Presenting "la Baula" (the Leatherback) — star of the children's puppet show.
Photo courtesy of Meg Warre/Earthwatch Institute
Local Children Perform a Puppet Show
by Judy Zabriskie, artist and educator

Hi. My name is Judy. I'm an artist and a teacher. I've been helping the local schoolchildren here at Matapalo prepare a puppet play. It's about the life cycle of the leatherback sea turtle.

To prepare for the puppet play, each child had to pick a part he or she wanted to play. Of course, all hands went up for la baula (the leatherback) and "las tortuguitas" (the hatchlings). Only a few kids raised their hands to be the predators — la gaviota (seagull), el pelicano (pelican), la mapache (raccoon), el congrejo (crab). And, as you can guess, even fewer children wanted to be nonliving objects like la luna (moon), la mar (sea), or la basura (garbage). Colored paper bags, crayons, and streamers helped to bring the characters to life.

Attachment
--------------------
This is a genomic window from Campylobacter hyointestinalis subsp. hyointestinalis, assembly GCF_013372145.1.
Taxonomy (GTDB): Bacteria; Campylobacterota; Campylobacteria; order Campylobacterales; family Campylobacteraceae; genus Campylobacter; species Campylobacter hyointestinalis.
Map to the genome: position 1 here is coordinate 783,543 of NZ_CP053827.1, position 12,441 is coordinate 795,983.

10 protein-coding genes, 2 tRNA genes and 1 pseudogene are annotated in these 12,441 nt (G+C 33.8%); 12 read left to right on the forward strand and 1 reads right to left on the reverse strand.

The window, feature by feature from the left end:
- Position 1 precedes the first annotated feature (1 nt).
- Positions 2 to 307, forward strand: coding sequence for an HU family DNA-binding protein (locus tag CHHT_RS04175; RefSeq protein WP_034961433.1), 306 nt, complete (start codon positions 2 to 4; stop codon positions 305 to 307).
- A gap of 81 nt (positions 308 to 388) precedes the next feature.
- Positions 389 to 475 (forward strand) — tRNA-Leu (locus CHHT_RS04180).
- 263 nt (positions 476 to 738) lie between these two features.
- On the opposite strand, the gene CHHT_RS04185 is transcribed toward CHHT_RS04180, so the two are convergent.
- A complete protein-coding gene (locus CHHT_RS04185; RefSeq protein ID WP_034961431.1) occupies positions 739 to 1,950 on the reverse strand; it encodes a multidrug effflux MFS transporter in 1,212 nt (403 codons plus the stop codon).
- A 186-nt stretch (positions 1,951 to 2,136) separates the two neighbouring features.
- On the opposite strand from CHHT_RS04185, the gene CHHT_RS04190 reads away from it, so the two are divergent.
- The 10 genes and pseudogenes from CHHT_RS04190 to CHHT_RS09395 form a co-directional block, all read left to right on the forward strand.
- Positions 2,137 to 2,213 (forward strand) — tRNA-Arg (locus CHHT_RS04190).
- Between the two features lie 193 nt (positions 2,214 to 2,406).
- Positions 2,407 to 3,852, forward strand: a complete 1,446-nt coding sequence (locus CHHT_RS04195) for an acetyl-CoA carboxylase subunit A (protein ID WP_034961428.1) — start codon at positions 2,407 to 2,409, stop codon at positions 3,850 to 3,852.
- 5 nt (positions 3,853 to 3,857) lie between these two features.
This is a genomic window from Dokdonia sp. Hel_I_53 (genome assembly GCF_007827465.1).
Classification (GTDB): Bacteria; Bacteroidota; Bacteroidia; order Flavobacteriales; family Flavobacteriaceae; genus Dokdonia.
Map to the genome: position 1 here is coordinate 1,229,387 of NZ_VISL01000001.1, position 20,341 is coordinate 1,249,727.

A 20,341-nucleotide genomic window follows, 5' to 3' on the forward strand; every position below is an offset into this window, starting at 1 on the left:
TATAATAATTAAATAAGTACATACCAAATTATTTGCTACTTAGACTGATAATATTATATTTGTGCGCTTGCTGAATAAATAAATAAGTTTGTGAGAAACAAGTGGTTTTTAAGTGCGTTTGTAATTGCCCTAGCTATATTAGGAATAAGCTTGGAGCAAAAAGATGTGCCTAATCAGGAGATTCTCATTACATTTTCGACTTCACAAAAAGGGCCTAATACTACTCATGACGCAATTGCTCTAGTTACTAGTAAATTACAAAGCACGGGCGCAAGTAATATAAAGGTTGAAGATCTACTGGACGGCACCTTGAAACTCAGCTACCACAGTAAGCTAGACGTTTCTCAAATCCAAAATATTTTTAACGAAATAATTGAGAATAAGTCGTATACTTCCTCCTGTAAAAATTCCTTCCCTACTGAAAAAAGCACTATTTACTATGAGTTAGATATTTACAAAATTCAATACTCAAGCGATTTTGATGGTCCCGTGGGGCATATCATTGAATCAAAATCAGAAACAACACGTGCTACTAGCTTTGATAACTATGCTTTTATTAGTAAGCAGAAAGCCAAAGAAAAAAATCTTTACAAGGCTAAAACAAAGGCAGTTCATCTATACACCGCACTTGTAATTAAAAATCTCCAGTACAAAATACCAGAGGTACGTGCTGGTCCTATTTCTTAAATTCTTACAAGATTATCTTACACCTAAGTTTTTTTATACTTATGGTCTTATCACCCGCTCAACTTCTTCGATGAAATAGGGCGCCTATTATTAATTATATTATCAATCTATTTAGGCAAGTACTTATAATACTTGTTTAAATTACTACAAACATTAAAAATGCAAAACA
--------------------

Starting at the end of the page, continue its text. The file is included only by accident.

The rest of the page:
For a stage, the students draped a red cloth over a cord. The beach was a drawing on the colored paper that we glued to the cardboard. The puppets would appear from behind the red cloth in front of the beach.

Finally the day of the big puppet show was here. The children presented the play to the younger students and to the Earthwatch Team. The puppeteers excitedly huddled in a group near the stage. The play began with the leatherback puppet crawling out of the water under the full moon. One of the children played the role of the tracks. The tracks puppet followed the leatherback as she proceeded to crawl to a nesting spot to dig. Then the kids tilted the nose of the nesting puppet upwards. Out beneath her slid a nest and eggs!

A few seconds later (what ordinarily takes 65 days) the hatchling puppets emerged from behind the curtain. Shortly thereafter, we heard all kinds of sound effects — birds whistling, dogs barking, meowing cats. The hatchlings' predators had arrived!

Finally, a hatchling made it to the ocean, only to meet tiburón (a shark puppet)! The baby turtle escaped the shark. Later, she even found a very pretty medusa (jellyfish) to feed upon. But at the end, the greatest threat to the hatchling was the paper cutout of a human figure with garbage. The play was a big hit.